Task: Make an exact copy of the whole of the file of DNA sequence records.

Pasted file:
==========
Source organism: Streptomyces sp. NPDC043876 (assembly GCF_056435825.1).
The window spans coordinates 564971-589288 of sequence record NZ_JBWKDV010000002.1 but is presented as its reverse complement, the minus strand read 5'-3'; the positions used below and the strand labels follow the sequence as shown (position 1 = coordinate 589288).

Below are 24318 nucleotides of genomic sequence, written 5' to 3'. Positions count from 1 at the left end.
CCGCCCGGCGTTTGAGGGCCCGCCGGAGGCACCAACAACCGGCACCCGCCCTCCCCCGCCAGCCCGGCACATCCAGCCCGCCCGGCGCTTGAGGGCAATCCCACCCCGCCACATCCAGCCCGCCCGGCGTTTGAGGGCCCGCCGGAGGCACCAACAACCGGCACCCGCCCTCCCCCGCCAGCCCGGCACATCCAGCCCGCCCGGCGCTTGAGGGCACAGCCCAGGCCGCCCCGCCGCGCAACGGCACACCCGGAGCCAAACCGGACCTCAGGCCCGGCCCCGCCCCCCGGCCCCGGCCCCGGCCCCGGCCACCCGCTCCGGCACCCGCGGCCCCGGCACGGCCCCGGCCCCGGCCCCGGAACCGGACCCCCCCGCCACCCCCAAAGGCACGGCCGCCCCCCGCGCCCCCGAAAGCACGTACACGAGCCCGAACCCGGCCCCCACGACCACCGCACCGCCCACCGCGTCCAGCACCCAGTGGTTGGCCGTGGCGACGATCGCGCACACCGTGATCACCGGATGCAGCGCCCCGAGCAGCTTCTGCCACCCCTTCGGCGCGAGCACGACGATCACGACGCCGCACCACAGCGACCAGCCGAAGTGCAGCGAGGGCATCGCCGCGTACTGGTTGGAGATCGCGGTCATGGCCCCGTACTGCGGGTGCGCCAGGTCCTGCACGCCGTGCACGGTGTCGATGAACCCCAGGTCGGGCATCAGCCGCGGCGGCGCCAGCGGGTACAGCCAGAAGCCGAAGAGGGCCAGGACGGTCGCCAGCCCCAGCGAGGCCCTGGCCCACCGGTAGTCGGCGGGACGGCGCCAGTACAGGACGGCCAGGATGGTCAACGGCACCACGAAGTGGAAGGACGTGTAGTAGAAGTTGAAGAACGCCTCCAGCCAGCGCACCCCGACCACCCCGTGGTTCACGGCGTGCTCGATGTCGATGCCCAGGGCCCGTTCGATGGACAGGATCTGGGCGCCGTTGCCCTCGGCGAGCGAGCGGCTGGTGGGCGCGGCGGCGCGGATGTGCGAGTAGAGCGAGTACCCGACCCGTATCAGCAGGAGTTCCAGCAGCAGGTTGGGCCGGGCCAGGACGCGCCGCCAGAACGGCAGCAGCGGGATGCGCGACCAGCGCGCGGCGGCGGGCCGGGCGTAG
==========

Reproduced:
Source organism: Streptomyces sp. NPDC043876 (assembly GCF_056435825.1).
The window spans coordinates 564971-589288 of sequence record NZ_JBWKDV010000002.1 but is presented as its reverse complement, the minus strand read 5'-3'; the positions used below and the strand labels follow the sequence as shown (position 1 = coordinate 589288).

Below are 24318 nucleotides of genomic sequence, written 5' to 3'. Positions count from 1 at the left end.
CCGCCCGGCGTTTGAGGGCCCGCCGGAGGCACCAACAACCGGCACCCGCCCTCCCCCGCCAGCCCGGCACATCCAGCCCGCCCGGCGCTTGAGGGCAATCCCACCCCGCCACATCCAGCCCGCCCGGCGTTTGAGGGCCCGCCGGAGGCACCAACAACCGGCACCCGCCCTCCCCCGCCAGCCCGGCACATCCAGCCCGCCCGGCGCTTGAGGGCACAGCCCAGGCCGCCCCGCCGCGCAACGGCACACCCGGAGCCAAACCGGACCTCAGGCCCGGCCCCGCCCCCCGGCCCCGGCCCCGGCCCCGGCCACCCGCTCCGGCACCCGCGGCCCCGGCACGGCCCCGGCCCCGGCCCCGGAACCGGACCCCCCCGCCACCCCCAAAGGCACGGCCGCCCCCCGCGCCCCCGAAAGCACGTACACGAGCCCGAACCCGGCCCCCACGACCACCGCACCGCCCACCGCGTCCAGCACCCAGTGGTTGGCCGTGGCGACGATCGCGCACACCGTGATCACCGGATGCAGCGCCCCGAGCAGCTTCTGCCACCCCTTCGGCGCGAGCACGACGATCACGACGCCGCACCACAGCGACCAGCCGAAGTGCAGCGAGGGCATCGCCGCGTACTGGTTGGAGATCGCGGTCATGGCCCCGTACTGCGGGTGCGCCAGGTCCTGCACGCCGTGCACGGTGTCGATGAACCCCAGGTCGGGCATCAGCCGCGGCGGCGCCAGCGGGTACAGCCAGAAGCCGAAGAGGGCCAGGACGGTCGCCAGCCCCAGCGAGGCCCTGGCCCACCGGTAGTCGGCGGGACGGCGCCAGTACAGGACGGCCAGGATGGTCAACGGCACCACGAAGTGGAAGGACGTGTAGTAGAAGTTGAAGAACGCCTCCAGCCAGCGCACCCCGACCACCCCGTGGTTCACGGCGTGCTCGATGTCGATGCCCAGGGCCCGTTCGATGGACAGGATCTGGGCGCCGTTGCCCTCGGCGAGCGAGCGGCTGGTGGGCGCGGCGGCGCGGATGTGCGAGTAGAGCGAGTACCCGACCCGTATCAGCAGGAGTTCCAGCAGCAGGTTGGGCCGGGCCAGGACGCGCCGCCAGAACGGCAGCAGCGGGATGCGCGACCAGCGCGCGGCGGCGGGCCGGGCGTAG